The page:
Community Service Spotlight
 
Twin Lakes State Beach cleanup

Twin Lakes State Beach cleanup

One of the primary purposes of O’Neill Sea Odyssey is to foster awareness of environmental stewardship and personal responsibility among program participants. This is done by delivering an interactive curriculum that emphasizes the connections between land and sea, and as it is a free program, each participating group is required to complete a service project to earn their trip.

Community service is an integral component of the OSO stewardship model, and we are proud of the work our students have accomplished over the years. To-date, more than 3,000 service projects have been completed, often benefiting a number of our Monterey Bay non-profit organizations.

 

In June, Nueva Vista Community Resources and The Spot Camp each conducted a beach cleanup at Seabright State Beach and Twin Lakes State Beach, respectively, in partnership with Save Our Shores (SOS). Students were split into teams and instructed to fill out Marine Debris Data cards to track the type and quantity of trash they found. At the end of the activity, trash was separated from recyclable materials and weighed.

Combined, the two student groups collected and removed a total of 17 pounds of trash and 2 1/2 pounds of recyclables and these results were entered into the SOS Cleanup Database where their data can be used to inform public policy and coastal management decisions. How about them apples? Following the cleanups, the groups then discussed different ways to reduce the amount of waste that was found, and steps they could take to reduce their consumption of single-use plastic items at home.

Through it all, the students were happy and eager to learn more about the marine environment and build off the information they learned aboard the Team O'Neill catamaran and in the Sea Odyssey classrooms. They were quick to make connections while working with Save Our Shores and impressed to hear how many individual pieces of trash they found.

Special thanks to the City of Santa Cruz who provided Measure E funding to support this coordinated effort between O'Neill Sea Odyssey and Save Our Shores. In all, seven Measure E classes were served, totaling 170 students. (Photos courtesy of Jasper Lyons and Sophie Holin)

In February, Castroville Elementary School conducted a restoration at Moss Landing State Beach in partnership with Elkhorn Slough Foundation. Kathy Truong's and Julio Alfaro's 5th grade students removed over 200 square feet (four heaping piles) of invasive ice plant to clear the landscape for native plant species and re-establish habitat for wildlife.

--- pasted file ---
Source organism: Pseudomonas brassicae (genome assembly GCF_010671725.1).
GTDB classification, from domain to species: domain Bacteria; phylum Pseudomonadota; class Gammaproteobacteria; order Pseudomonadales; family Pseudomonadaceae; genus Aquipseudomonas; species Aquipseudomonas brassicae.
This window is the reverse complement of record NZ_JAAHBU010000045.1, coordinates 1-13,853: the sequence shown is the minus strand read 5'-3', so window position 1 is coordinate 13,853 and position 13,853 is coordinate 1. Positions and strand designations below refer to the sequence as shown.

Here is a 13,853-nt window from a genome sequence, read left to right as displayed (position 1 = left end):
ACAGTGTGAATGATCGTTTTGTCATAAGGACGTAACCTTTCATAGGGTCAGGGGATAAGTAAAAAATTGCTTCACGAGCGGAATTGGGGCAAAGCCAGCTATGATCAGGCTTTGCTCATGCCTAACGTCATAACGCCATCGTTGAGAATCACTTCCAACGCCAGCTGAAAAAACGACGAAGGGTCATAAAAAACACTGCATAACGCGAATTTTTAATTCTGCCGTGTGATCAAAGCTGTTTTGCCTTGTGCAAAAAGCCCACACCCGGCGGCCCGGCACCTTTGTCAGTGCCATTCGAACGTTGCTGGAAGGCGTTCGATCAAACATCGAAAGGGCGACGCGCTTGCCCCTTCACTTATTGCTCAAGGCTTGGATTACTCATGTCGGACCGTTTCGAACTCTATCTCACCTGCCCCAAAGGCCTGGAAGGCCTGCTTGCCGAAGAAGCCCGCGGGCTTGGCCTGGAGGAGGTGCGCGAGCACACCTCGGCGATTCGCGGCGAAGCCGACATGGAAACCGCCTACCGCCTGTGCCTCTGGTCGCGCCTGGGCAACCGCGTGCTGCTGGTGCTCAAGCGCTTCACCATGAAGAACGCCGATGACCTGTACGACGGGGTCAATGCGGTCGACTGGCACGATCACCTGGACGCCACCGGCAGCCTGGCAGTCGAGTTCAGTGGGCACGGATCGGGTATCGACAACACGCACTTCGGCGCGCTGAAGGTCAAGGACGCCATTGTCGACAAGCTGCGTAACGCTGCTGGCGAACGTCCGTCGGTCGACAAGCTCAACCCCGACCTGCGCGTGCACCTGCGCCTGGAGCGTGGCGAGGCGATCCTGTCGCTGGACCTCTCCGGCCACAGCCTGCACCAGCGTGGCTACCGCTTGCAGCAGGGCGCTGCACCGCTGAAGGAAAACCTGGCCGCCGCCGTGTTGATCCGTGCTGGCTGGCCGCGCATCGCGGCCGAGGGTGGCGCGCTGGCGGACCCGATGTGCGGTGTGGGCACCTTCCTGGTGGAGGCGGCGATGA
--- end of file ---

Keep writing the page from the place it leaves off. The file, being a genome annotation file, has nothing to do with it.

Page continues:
Special thanks to The David & Lucile Packard Foundation who provided funding to support Miss Truong's group of 30 students on the Sea Odyssey program, along with the more than 20 other classes served, totaling 635 students. (Photos courtesy of Kathy Truong)

Through the O'Neill Sea Odyssey program, and in conjunction with the various organizations, these Ocean Stewards have enjoyed the beauty and wonder that our coastal marine environment provides while learning to respect and preserve it. On behalf of OSO and the entire Monterey Bay community, we thank them for their efforts, and we thank you for your continued support.

 
Adam Steckley
Winners of the 2016-2017 Ocean Steward Art Contest
 
Grand Prize Winner:  Save The Marine Life, by Yoltzin Delgado

Grand Prize Winner:  Save The Marine Life, by Yoltzin Delgado

O’Neill Sea Odyssey (OSO) and its Board of Directors are proud to announce the winners of the 2016-2017 Ocean Steward Art Contest. Yoltzin Delgado (grade 4), of Boulder Creek Elementary in Boulder Creek, CA, is the grand prize winner. Her watercolor and marker artwork titled, "Save the Marine Life," depicts an underwater world of distinctly contrasting views - the direct result of human impact. On one side, we witness the dark and detrimental harm of ocean pollution from both point and non-point sources, as well as a large-scale fishing trawler harvesting from the ocean food chain. On the other side, however, the marine life is thriving in a bright and healthy ecosystem while beach goers remove trash at sunset near wind turbines creating alternative energy. Conveyed beautifully, Yoltzin shows how individual choices and behaviors lead to very different environmental outcomes. As this year's Ocean Steward Art Contest winner, she and her teacher, Reilly McCoy, will each receive family passes for a one-hour public sail aboard the Team O’Neill catamaran.

In honor of Yoltzin Delgado and her award winning piece, O’Neill Sea Odyssey will present an enlarged mounted copy of the artwork to both Boulder Creek Elementary and Leslie & Troy Daniels, who provided funding for Miss McCoy’s class. Three of the four honorable mention winners include Amber Boothby (grade 6) of Scotts Valley Middle School in Scotts Valley, CA, and Maverick Meuller (grade 5) and Nicole Perez (grade 5) of King City Arts Magnet in King City, CA. These five students will all receive accolades as O'Neill Sea Odyssey Ocean Stewards and their artwork will be exhibited in the OSO classrooms. Congratulations to all!